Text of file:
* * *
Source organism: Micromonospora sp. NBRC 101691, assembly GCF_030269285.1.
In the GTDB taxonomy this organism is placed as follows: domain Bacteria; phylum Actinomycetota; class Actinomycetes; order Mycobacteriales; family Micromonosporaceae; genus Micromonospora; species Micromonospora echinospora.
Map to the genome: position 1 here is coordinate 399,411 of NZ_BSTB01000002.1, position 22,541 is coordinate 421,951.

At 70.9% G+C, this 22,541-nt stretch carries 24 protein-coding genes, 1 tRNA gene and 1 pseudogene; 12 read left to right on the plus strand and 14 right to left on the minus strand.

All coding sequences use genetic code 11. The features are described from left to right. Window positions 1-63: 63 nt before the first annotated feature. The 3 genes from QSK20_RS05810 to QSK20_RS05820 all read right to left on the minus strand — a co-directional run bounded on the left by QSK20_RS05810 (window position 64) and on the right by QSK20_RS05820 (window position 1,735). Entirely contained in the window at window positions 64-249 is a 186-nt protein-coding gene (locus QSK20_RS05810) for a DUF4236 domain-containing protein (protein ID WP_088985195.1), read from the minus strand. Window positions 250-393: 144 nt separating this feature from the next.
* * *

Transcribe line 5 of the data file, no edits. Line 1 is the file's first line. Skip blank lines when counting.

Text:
All coding sequences use genetic code 11. The features are described from left to right. Window positions 1-63: 63 nt before the first annotated feature. The 3 genes from QSK20_RS05810 to QSK20_RS05820 all read right to left on the minus strand — a co-directional run bounded on the left by QSK20_RS05810 (window position 64) and on the right by QSK20_RS05820 (window position 1,735). Entirely contained in the window at window positions 64-249 is a 186-nt protein-coding gene (locus QSK20_RS05810) for a DUF4236 domain-containing protein (protein ID WP_088985195.1), read from the minus strand. Window positions 250-393: 144 nt separating this feature from the next.